We underestimate the importance of a good rest day. Just like our bodies need food for fuel, they also need a window of recovery. Even elite athletes that train twice a day take rest days. Don’t fall victim to the “no days off” mentality. If your body feels like crude, take a day off. Relax. Let your body recover.
Mobility trumps everything.
If you can’t move well, you can’t lift well. But if you can’t move well, you’re also going to suffer in day-to-day life. I spend time every day, regardless of whether its a training day, working on my mobility. I personally like ROMWOD workouts or I’ll take some time at the gym to give my shoulders some extra attention, or maybe my hips. While this helps me catch my snatches in a strong position, it also helps me do things like stand up from my chair or carry my groceries.
Can mobility work be boring? Yes. Is it important? Absolute. Will you have mobility programmed if you train with me? Yes times a million. Moving well will help you move well in life as well as the gym and that’s the ultimate goal.
Workout for wellness, not aesthetics.
I wasted a lot of years trying to achieve a certain look. It took a long time for me to realize my body is built for strength. I’ll never have “long and lean” legs – genetics, but also, you can’t lengthen a muscle (still another post) – and I’m certainly not going to sprout up another four inches. I’m always going to have strong legs and a small waist, and that’s basically that.
Now, I understand that exercise should, ultimately, be for overall health and wellness. A regular exercise routine will improve overall health and longevity and as the infamous Elle Woods says, Exercise gives you endorphins. Endorphins make you happy. Workout for health, not to achieve a certain reflection in the mirror.
Sleep is important.
I used to be team ‘sleep when I’m dead.’ But as I’ve gotten older, I’ve learned how important sleep is. Your body heals while it sleeps. Adequate sleep helps control stress levels, hormone levels, even glucose levels. Basically, sleep is really important and I try to get at least seven hours a night, up from the “five hours is a good night” routine I had a couple of years ago. While it can be hard to turn in early sometimes – FOMO is real, y’all – it’s amazing how the email you didn’t reply to is still there in the morning, not to mention how great you feel when you’re rested.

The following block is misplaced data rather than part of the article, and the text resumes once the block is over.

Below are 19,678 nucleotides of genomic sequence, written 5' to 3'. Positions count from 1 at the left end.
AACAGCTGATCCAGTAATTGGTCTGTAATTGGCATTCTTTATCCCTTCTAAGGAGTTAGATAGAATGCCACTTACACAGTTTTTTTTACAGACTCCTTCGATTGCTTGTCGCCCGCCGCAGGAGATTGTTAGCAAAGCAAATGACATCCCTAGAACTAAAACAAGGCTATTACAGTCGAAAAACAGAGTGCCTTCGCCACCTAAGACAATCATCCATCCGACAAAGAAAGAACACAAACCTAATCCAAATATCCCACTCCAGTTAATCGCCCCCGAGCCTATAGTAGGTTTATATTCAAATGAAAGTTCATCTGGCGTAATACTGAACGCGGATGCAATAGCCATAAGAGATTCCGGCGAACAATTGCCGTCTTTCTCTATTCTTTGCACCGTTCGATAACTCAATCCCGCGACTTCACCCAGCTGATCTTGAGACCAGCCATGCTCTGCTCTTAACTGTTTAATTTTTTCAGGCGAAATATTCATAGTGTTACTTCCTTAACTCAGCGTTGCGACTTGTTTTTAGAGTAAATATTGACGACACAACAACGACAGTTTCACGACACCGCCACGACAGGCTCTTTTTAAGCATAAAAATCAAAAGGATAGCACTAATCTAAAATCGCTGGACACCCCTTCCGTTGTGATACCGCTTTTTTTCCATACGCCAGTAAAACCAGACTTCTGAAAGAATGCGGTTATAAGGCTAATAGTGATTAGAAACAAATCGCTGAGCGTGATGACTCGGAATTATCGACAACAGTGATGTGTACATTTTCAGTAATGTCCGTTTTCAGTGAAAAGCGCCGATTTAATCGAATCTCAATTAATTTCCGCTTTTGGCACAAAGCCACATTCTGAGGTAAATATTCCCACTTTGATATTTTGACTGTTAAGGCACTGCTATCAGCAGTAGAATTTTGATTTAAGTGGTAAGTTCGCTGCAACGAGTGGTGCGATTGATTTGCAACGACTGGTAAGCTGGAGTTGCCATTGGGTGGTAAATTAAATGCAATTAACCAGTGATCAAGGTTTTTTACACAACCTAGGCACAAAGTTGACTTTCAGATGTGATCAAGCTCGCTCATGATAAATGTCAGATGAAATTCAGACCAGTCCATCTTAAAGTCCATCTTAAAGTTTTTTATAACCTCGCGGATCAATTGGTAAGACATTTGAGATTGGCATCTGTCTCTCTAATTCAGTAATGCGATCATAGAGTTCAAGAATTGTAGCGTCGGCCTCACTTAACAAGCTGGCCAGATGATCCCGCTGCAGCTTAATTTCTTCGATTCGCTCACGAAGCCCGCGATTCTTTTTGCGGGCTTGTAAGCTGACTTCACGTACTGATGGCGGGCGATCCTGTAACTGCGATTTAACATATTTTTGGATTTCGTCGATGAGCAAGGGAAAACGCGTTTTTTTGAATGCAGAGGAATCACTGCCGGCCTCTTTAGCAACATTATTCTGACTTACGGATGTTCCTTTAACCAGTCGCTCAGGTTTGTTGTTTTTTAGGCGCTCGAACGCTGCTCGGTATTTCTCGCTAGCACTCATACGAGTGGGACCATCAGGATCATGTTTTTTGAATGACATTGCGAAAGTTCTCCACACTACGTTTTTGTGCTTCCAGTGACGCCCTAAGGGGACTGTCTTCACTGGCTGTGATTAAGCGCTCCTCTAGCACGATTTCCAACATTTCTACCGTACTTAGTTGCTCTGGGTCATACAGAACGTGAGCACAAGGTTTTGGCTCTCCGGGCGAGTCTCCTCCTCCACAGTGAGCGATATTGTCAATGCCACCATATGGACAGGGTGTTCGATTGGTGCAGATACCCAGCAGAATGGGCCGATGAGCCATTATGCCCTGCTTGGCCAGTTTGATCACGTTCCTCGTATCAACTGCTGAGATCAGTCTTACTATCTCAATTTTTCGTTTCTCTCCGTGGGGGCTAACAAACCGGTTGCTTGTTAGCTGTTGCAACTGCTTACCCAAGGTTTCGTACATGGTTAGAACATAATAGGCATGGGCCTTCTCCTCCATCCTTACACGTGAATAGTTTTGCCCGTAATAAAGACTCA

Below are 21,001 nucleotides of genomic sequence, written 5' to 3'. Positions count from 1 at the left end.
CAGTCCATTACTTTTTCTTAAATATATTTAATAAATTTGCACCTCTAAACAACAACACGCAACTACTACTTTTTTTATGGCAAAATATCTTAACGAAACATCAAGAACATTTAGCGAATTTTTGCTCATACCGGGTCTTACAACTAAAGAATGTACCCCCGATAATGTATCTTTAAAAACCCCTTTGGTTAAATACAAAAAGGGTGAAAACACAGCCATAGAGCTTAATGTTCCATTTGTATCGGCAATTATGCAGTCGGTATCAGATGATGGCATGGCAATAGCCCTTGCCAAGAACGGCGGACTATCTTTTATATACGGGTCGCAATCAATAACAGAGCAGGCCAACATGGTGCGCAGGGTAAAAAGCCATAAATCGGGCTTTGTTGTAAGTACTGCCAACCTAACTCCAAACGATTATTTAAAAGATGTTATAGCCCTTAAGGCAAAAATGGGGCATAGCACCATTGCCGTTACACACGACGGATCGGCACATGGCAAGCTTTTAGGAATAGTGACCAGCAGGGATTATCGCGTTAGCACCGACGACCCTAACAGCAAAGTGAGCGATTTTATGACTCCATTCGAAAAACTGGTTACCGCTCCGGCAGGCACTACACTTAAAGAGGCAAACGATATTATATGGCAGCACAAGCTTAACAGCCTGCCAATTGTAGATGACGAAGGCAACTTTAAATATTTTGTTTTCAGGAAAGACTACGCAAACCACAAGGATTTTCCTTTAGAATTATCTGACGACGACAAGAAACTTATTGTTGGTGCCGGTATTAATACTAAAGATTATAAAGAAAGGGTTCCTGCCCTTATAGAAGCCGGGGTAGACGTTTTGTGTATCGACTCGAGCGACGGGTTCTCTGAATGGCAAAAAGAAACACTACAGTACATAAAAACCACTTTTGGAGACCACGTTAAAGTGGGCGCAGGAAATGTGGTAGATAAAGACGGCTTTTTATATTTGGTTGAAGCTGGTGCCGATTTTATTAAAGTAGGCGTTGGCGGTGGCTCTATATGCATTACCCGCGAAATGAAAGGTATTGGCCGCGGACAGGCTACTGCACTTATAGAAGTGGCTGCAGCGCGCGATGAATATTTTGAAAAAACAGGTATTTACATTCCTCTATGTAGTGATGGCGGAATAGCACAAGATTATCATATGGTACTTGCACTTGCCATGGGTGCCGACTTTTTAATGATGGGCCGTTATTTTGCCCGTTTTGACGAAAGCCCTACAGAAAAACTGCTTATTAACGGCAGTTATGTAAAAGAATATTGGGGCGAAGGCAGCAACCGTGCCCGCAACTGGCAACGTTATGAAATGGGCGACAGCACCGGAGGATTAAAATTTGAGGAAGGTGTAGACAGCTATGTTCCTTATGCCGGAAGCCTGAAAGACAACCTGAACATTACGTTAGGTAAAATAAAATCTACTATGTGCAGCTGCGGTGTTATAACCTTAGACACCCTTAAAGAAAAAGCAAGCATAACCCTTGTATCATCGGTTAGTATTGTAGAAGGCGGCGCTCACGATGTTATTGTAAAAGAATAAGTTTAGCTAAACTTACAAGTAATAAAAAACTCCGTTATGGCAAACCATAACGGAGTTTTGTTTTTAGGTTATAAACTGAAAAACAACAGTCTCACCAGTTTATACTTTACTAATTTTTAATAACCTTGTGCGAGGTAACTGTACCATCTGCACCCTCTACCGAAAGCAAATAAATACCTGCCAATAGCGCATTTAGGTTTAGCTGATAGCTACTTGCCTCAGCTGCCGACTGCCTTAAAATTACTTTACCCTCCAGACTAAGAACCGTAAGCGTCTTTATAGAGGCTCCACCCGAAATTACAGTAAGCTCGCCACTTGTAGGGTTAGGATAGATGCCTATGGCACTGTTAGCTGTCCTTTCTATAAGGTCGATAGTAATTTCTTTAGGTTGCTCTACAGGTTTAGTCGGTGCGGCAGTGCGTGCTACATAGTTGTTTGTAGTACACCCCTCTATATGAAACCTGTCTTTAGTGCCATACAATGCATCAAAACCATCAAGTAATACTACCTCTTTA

There’s a difference between fitSPO and fitPROS.
Instagram is a black hole of “fitness” influencers. There are an awful lot of posed figures showing off popped booties, jacked arms, tiny stomachs… And there are even more people telling you how to get a body like theirs – just swipe up.
Before you click their affiliate link, check where they got their knowledge. Anyone can post a workout video, but not everyone is qualified to talk to you about health and fitness. Look to the fitPROS for advice – you’ll know them by the truth bombs they’re dropping, valid credentials by their names, and genuine concern for their followers’ health and well-being – not how perky their booty is or how separated their quads are.
Anyone can be a personal trainer.
It’s relatively easy to become a personal trainer. Read a book, take the exam, get your certificate mailed to you. But the book doesn’t well-prepare you to be a good trainer. You need experience. A mentor. Coaches need coaches, as I like to say. I don’t write my own programming and I let my coaches coach me.
I also constantly observe other coaches and ask questions because I don’t want to be a lackluster CPT. I want to be the one clients tell their friends and family about. It’s just not enough to read a book and take a test. You need to learn to coach, too.
These 10 lessons I’ve learned about health and fitness have largely transformed my views on the field over the years. I’m passionate about healthy living, living well, and having the education to back it up.
What health and fitness lessons have you learned?